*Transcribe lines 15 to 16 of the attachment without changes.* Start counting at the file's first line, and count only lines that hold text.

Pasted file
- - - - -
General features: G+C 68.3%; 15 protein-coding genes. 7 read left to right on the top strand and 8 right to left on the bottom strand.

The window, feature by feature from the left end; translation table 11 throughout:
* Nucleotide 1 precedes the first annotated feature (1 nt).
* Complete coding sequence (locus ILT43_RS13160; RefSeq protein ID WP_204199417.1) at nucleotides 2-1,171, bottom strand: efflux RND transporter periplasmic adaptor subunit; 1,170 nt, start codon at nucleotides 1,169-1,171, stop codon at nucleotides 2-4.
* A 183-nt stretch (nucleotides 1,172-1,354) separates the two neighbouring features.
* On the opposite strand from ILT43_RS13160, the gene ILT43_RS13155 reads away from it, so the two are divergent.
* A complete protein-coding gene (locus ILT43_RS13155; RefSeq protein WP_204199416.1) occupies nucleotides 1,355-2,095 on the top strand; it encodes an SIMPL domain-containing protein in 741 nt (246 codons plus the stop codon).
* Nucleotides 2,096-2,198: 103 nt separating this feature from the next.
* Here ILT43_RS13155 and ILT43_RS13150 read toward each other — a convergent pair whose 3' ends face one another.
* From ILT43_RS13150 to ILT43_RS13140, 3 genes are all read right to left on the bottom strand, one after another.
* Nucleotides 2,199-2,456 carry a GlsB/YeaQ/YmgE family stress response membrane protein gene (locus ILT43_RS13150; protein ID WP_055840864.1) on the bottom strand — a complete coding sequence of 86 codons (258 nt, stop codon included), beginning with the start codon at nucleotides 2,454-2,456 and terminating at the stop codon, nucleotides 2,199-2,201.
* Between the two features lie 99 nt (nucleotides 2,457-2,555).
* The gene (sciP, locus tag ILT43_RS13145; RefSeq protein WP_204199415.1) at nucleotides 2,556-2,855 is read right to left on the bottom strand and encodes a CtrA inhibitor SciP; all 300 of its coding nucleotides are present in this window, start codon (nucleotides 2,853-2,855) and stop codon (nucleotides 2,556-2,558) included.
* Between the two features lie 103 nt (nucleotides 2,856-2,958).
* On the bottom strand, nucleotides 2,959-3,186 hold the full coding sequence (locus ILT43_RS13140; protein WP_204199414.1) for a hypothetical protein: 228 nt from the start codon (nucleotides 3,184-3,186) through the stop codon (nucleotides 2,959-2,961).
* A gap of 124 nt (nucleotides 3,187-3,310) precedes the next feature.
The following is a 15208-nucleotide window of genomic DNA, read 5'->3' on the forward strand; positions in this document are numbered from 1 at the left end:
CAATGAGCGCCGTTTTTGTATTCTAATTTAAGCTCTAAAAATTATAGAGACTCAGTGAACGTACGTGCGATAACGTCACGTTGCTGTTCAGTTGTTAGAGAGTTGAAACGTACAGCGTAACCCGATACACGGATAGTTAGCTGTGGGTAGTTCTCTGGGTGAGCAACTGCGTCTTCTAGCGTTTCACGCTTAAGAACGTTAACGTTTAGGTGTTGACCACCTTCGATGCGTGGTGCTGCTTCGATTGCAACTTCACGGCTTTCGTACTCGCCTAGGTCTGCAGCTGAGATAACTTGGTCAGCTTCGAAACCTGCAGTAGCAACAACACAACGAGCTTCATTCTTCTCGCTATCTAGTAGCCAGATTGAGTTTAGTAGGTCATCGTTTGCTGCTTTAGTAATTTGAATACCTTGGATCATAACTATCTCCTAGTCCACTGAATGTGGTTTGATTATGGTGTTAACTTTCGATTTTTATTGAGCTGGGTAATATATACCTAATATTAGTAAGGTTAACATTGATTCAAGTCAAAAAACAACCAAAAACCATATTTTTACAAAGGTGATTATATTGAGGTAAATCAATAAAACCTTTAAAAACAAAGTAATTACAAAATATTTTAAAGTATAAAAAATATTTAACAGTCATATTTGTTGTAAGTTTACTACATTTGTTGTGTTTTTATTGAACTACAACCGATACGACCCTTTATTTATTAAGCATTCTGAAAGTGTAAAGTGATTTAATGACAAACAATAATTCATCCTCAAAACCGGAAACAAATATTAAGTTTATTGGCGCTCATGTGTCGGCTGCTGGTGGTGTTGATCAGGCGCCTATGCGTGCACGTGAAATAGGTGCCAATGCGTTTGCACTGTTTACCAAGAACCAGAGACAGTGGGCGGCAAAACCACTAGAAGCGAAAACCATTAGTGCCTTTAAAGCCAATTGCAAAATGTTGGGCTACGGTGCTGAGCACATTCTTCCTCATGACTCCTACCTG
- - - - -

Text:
* On the bottom strand, nucleotides 2,959-3,186 hold the full coding sequence (locus ILT43_RS13140; protein WP_204199414.1) for a hypothetical protein: 228 nt from the start codon (nucleotides 3,184-3,186) through the stop codon (nucleotides 2,959-2,961).
* A gap of 124 nt (nucleotides 3,187-3,310) precedes the next feature.